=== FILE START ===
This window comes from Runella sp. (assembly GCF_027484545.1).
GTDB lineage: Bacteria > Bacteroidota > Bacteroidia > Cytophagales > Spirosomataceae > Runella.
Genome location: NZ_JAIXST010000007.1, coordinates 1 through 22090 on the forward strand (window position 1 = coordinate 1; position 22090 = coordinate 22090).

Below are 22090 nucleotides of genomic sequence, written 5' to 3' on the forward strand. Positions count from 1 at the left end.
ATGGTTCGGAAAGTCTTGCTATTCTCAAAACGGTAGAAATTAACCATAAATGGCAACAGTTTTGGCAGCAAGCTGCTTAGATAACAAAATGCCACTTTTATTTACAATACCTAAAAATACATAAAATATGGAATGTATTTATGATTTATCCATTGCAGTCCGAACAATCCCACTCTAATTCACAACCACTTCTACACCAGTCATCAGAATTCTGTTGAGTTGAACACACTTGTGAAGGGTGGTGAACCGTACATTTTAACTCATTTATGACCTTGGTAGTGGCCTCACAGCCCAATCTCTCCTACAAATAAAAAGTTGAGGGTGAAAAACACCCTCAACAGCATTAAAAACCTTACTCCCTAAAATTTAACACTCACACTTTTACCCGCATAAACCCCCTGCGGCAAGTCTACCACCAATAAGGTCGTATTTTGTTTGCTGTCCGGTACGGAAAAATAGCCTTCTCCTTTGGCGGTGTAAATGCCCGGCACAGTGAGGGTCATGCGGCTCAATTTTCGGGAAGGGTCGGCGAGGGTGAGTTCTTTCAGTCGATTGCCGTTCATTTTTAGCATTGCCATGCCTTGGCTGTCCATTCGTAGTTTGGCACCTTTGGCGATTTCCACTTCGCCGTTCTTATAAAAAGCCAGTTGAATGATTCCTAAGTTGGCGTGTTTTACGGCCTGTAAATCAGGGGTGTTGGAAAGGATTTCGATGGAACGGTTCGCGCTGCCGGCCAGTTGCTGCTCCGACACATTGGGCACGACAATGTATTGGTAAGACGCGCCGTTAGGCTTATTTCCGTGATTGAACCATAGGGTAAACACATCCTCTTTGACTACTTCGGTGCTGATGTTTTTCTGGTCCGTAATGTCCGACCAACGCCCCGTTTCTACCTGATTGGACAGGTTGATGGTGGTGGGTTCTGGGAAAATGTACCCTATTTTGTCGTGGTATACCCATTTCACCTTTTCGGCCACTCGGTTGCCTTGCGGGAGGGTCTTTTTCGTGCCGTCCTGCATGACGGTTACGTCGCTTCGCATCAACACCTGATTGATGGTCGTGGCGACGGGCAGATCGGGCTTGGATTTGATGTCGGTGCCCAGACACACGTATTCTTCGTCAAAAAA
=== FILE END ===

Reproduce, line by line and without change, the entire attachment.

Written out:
This window comes from Runella sp. (assembly GCF_027484545.1).
GTDB lineage: Bacteria > Bacteroidota > Bacteroidia > Cytophagales > Spirosomataceae > Runella.
Genome location: NZ_JAIXST010000007.1, coordinates 1 through 22090 on the forward strand (window position 1 = coordinate 1; position 22090 = coordinate 22090).

Below are 22090 nucleotides of genomic sequence, written 5' to 3' on the forward strand. Positions count from 1 at the left end.
ATGGTTCGGAAAGTCTTGCTATTCTCAAAACGGTAGAAATTAACCATAAATGGCAACAGTTTTGGCAGCAAGCTGCTTAGATAACAAAATGCCACTTTTATTTACAATACCTAAAAATACATAAAATATGGAATGTATTTATGATTTATCCATTGCAGTCCGAACAATCCCACTCTAATTCACAACCACTTCTACACCAGTCATCAGAATTCTGTTGAGTTGAACACACTTGTGAAGGGTGGTGAACCGTACATTTTAACTCATTTATGACCTTGGTAGTGGCCTCACAGCCCAATCTCTCCTACAAATAAAAAGTTGAGGGTGAAAAACACCCTCAACAGCATTAAAAACCTTACTCCCTAAAATTTAACACTCACACTTTTACCCGCATAAACCCCCTGCGGCAAGTCTACCACCAATAAGGTCGTATTTTGTTTGCTGTCCGGTACGGAAAAATAGCCTTCTCCTTTGGCGGTGTAAATGCCCGGCACAGTGAGGGTCATGCGGCTCAATTTTCGGGAAGGGTCGGCGAGGGTGAGTTCTTTCAGTCGATTGCCGTTCATTTTTAGCATTGCCATGCCTTGGCTGTCCATTCGTAGTTTGGCACCTTTGGCGATTTCCACTTCGCCGTTCTTATAAAAAGCCAGTTGAATGATTCCTAAGTTGGCGTGTTTTACGGCCTGTAAATCAGGGGTGTTGGAAAGGATTTCGATGGAACGGTTCGCGCTGCCGGCCAGTTGCTGCTCCGACACATTGGGCACGACAATGTATTGGTAAGACGCGCCGTTAGGCTTATTTCCGTGATTGAACCATAGGGTAAACACATCCTCTTTGACTACTTCGGTGCTGATGTTTTTCTGGTCCGTAATGTCCGACCAACGCCCCGTTTCTACCTGATTGGACAGGTTGATGGTGGTGGGTTCTGGGAAAATGTACCCTATTTTGTCGTGGTATACCCATTTCACCTTTTCGGCCACTCGGTTGCCTTGCGGGAGGGTCTTTTTCGTGCCGTCCTGCATGACGGTTACGTCGCTTCGCATCAACACCTGATTGATGGTCGTGGCGACGGGCAGATCGGGCTTGGATTTGATGTCGGTGCCCAGACACACGTATTCTTCGTCAAAAAA